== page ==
Most helpful positive review
5 of 5 people found the following review helpful
lovely focused education primer in a very wide topic of Analytical Mechanics
on 10 October 2014
This book is very well bound for a paperback and has a great clarity in the size of the fonts to the size of the page.
* Target Audience
This is aimed physics, engineering and mathematical 2nd to third year undergraduates with a prerequisite with an ability or comprehension with Vector Calculus and partial differential equations, and perhaps any prior exposure with Calculus of Variations.
* Whats covered then?
The book starts on basic reminder of calculus equations of motion, then jumps into the Euler - Lagrange equation that is the workhorse of this and other books using Calculus of Variations. This has the usual required level of prior exposure to how the way the Mathematical language is used to explore this topic. The major plank used in the Lagrangian physics defined as the difference between Kinetic and Potential energies and expressed within the standard Lagrangian - Euler equation. You find a constant methodology as applying the 'principle of superposition' comes up time and time again.
The three most important laws within this books content are 'Conservation of Linear Momentum', the 'Conservation of Angular Momentum' and the 'Conservation of Energy'. If you know how each of the laws in symmetry terms as to how they work your O.K. The sections run another exposure to Calculus of Variations and how they can be applied with standard rules. The next parts cover a linking between Calculus of Variations which can be then applied with Lagrangian mechanics. The way these are explained uses a much stricter development with mathematical symbolic notation techniques. If your capable of reading this symbolic stuff its actually better way to take this lot in.This is needed as it generalizes to objects with many coordinates. I must say that explores 'Constraints and Lagrange's lambda method' (p77-83) a real eye - opener has to how this operates.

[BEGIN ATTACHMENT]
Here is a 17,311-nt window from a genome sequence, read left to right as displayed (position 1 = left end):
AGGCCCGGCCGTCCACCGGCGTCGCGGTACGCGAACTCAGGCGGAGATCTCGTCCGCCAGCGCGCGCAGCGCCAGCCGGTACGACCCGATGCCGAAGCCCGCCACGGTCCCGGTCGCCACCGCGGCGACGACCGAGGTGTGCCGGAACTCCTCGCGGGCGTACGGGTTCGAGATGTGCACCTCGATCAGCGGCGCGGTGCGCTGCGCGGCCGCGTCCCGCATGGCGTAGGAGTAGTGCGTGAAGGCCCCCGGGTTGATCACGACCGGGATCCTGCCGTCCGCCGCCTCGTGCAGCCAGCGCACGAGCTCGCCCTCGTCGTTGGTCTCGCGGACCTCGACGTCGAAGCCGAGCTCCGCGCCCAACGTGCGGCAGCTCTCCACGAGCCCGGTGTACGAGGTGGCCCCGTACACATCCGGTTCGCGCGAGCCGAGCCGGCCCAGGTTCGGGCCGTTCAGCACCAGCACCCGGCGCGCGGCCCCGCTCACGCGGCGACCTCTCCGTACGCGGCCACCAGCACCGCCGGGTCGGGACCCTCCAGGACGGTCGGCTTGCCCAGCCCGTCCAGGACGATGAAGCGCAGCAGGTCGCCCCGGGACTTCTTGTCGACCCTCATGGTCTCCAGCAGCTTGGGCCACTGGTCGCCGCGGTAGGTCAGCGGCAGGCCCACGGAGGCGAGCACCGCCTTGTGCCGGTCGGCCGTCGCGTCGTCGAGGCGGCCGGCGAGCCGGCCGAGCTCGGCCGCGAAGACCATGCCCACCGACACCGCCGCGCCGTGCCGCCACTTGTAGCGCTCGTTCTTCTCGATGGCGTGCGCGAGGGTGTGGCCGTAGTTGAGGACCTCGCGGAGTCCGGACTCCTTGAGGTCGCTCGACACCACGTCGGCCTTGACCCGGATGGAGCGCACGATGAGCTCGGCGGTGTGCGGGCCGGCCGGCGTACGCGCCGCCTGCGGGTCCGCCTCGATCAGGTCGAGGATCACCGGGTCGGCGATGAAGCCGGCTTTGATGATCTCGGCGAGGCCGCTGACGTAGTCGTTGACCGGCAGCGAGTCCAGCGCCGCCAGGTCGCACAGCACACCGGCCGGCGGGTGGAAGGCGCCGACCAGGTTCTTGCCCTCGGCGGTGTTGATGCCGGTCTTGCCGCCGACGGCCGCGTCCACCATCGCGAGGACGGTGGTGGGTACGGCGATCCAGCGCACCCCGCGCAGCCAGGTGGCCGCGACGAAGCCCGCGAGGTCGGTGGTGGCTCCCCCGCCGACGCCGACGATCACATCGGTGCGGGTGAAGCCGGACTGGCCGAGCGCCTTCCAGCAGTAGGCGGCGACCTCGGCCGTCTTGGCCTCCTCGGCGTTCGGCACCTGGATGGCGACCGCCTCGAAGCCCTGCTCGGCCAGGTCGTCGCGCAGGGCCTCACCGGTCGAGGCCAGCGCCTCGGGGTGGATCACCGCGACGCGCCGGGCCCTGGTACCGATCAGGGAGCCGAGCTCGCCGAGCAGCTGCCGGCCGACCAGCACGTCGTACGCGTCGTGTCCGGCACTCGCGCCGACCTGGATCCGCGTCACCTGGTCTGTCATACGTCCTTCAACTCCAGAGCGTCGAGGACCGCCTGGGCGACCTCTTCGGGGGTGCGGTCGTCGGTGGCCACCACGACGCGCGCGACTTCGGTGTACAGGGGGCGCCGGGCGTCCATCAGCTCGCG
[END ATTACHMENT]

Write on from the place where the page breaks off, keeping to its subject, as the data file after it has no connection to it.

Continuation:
The later parts use a link from Calculus of Variations through Lagrange transformation and into canonical Hamiltonian techniques tougher to take in, but this latter method is described as much more capable method to use in multiple objects, multiple coordinate mechanics. It goes onto three - dimensional techniques in a very efficient way. Some of the Poisson stuff is still a bit vague at the moment, but i am still chugging along and having fun taking it bit - by -bit.
There are answers at the back of the book if your up for a challenge.
This book is a grand way to explore at a primer level, this important area of applied mechanics and personally its been a treat to read. I started this in September to October 2014. and its been an stimulating book and the price is fine.